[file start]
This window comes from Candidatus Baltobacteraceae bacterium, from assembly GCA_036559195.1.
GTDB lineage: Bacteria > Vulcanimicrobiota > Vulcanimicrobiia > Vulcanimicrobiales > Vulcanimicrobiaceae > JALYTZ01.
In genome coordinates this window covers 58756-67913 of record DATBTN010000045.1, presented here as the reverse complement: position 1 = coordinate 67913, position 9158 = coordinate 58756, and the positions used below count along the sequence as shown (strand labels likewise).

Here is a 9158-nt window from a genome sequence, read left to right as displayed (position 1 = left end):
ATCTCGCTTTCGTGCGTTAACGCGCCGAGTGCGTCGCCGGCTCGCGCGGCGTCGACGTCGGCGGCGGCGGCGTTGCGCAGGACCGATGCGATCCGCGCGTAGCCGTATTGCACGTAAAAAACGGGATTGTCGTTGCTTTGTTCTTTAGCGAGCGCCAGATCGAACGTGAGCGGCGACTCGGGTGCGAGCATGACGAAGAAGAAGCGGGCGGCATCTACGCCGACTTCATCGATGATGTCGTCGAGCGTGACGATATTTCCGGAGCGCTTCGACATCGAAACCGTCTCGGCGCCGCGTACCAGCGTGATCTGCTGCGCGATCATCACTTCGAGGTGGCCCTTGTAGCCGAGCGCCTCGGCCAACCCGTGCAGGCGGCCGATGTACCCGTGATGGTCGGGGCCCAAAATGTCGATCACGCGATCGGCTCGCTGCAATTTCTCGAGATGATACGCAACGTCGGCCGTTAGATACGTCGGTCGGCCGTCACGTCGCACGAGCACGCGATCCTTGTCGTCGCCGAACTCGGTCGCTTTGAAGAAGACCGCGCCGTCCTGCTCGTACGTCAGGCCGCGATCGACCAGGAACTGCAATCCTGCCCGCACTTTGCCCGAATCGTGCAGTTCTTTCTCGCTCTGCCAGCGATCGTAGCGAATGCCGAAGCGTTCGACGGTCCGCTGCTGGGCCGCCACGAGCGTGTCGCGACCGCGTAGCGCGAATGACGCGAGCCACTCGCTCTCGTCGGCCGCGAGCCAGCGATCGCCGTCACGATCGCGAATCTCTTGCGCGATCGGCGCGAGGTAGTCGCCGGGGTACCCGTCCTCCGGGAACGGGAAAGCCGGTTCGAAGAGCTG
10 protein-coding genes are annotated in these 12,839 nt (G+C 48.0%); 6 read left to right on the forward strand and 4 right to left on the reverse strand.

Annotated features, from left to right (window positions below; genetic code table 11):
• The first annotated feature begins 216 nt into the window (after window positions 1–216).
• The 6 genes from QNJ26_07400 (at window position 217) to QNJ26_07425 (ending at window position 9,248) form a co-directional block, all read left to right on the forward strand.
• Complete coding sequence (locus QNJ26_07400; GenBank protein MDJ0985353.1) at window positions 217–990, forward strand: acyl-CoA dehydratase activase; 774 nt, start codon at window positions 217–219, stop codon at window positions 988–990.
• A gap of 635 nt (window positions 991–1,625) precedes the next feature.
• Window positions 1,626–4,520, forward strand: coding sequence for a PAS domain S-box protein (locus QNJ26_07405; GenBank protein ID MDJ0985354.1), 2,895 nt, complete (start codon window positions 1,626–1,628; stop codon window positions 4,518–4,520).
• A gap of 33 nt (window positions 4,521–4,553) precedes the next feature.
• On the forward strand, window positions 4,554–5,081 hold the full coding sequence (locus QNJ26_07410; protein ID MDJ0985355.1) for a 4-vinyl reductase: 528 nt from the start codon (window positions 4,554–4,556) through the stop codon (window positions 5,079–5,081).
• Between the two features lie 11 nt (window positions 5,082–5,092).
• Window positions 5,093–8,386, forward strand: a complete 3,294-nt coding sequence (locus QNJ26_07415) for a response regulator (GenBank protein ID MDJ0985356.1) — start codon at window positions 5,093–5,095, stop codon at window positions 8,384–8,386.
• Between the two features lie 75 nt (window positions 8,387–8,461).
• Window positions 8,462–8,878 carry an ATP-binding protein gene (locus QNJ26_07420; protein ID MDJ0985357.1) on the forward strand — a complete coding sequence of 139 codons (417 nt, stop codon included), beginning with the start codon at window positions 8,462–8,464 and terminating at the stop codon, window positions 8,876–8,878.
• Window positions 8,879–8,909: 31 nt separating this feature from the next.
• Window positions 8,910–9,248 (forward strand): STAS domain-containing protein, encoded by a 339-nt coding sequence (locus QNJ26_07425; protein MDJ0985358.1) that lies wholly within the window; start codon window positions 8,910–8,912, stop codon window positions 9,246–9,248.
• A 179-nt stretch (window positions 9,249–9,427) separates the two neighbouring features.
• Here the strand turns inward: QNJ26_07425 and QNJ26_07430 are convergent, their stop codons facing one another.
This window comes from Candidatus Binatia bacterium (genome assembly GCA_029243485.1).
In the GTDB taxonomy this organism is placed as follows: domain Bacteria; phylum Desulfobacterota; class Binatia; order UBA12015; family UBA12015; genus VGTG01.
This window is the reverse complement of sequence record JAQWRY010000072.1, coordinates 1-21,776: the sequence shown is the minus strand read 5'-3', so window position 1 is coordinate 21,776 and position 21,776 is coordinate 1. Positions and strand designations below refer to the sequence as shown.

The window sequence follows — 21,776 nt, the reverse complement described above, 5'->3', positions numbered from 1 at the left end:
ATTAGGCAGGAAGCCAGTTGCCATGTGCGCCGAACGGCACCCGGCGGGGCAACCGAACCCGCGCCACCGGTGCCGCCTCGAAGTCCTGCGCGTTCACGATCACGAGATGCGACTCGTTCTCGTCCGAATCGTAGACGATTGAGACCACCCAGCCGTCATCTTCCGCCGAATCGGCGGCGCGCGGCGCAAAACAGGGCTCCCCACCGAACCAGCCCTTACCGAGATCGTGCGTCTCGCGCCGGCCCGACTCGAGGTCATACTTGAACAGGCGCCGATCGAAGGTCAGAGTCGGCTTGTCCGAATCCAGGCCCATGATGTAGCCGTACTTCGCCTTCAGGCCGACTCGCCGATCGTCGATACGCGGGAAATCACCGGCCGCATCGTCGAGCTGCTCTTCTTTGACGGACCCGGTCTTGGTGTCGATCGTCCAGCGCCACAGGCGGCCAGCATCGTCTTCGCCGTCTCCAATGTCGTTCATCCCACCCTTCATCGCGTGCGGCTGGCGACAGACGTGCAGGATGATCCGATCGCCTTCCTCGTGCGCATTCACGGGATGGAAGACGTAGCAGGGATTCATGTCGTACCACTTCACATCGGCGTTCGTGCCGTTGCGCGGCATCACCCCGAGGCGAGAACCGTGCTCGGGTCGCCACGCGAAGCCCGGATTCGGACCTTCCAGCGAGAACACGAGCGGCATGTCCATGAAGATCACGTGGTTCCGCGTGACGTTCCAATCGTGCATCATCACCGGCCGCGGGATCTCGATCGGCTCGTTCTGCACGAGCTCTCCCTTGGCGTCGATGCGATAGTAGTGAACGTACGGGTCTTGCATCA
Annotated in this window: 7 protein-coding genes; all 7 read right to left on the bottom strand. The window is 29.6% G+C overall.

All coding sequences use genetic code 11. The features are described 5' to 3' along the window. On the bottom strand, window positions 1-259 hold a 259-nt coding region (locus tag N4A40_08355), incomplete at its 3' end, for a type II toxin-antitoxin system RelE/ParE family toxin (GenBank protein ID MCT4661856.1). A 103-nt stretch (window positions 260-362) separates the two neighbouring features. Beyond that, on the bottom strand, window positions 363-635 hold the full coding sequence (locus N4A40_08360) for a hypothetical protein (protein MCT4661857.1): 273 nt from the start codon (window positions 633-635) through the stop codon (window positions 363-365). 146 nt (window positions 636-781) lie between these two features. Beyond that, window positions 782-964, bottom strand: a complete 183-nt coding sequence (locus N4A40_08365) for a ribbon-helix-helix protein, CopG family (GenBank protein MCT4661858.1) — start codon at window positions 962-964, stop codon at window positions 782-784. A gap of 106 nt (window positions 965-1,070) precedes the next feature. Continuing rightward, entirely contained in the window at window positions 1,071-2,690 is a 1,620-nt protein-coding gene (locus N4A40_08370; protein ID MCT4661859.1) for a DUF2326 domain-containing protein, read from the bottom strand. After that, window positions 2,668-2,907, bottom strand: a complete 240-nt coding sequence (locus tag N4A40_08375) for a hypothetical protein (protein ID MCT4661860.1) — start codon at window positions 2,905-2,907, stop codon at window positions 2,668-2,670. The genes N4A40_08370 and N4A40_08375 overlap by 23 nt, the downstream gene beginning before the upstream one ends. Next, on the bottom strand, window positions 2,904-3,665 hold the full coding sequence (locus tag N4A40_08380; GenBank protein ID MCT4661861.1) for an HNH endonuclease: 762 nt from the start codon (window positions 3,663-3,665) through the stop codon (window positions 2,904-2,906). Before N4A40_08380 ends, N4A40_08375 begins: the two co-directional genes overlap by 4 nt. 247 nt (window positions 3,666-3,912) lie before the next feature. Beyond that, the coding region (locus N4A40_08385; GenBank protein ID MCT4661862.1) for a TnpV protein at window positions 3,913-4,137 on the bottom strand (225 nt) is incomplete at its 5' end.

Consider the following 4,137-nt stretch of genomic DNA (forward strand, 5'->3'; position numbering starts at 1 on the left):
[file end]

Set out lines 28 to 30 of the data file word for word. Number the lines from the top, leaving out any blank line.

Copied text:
Annotated in this window: 7 protein-coding genes; all 7 read right to left on the bottom strand. The window is 29.6% G+C overall.

All coding sequences use genetic code 11. The features are described 5' to 3' along the window. On the bottom strand, window positions 1-259 hold a 259-nt coding region (locus tag N4A40_08355), incomplete at its 3' end, for a type II toxin-antitoxin system RelE/ParE family toxin (GenBank protein ID MCT4661856.1). A 103-nt stretch (window positions 260-362) separates the two neighbouring features. Beyond that, on the bottom strand, window positions 363-635 hold the full coding sequence (locus N4A40_08360) for a hypothetical protein (protein MCT4661857.1): 273 nt from the start codon (window positions 633-635) through the stop codon (window positions 363-365). 146 nt (window positions 636-781) lie between these two features. Beyond that, window positions 782-964, bottom strand: a complete 183-nt coding sequence (locus N4A40_08365) for a ribbon-helix-helix protein, CopG family (GenBank protein MCT4661858.1) — start codon at window positions 962-964, stop codon at window positions 782-784. A gap of 106 nt (window positions 965-1,070) precedes the next feature. Continuing rightward, entirely contained in the window at window positions 1,071-2,690 is a 1,620-nt protein-coding gene (locus N4A40_08370; protein ID MCT4661859.1) for a DUF2326 domain-containing protein, read from the bottom strand. After that, window positions 2,668-2,907, bottom strand: a complete 240-nt coding sequence (locus tag N4A40_08375) for a hypothetical protein (protein ID MCT4661860.1) — start codon at window positions 2,905-2,907, stop codon at window positions 2,668-2,670. The genes N4A40_08370 and N4A40_08375 overlap by 23 nt, the downstream gene beginning before the upstream one ends. Next, on the bottom strand, window positions 2,904-3,665 hold the full coding sequence (locus tag N4A40_08380; GenBank protein ID MCT4661861.1) for an HNH endonuclease: 762 nt from the start codon (window positions 3,663-3,665) through the stop codon (window positions 2,904-2,906). Before N4A40_08380 ends, N4A40_08375 begins: the two co-directional genes overlap by 4 nt. 247 nt (window positions 3,666-3,912) lie before the next feature. Beyond that, the coding region (locus N4A40_08385; GenBank protein ID MCT4661862.1) for a TnpV protein at window positions 3,913-4,137 on the bottom strand (225 nt) is incomplete at its 5' end.

Consider the following 4,137-nt stretch of genomic DNA (forward strand, 5'->3'; position numbering starts at 1 on the left):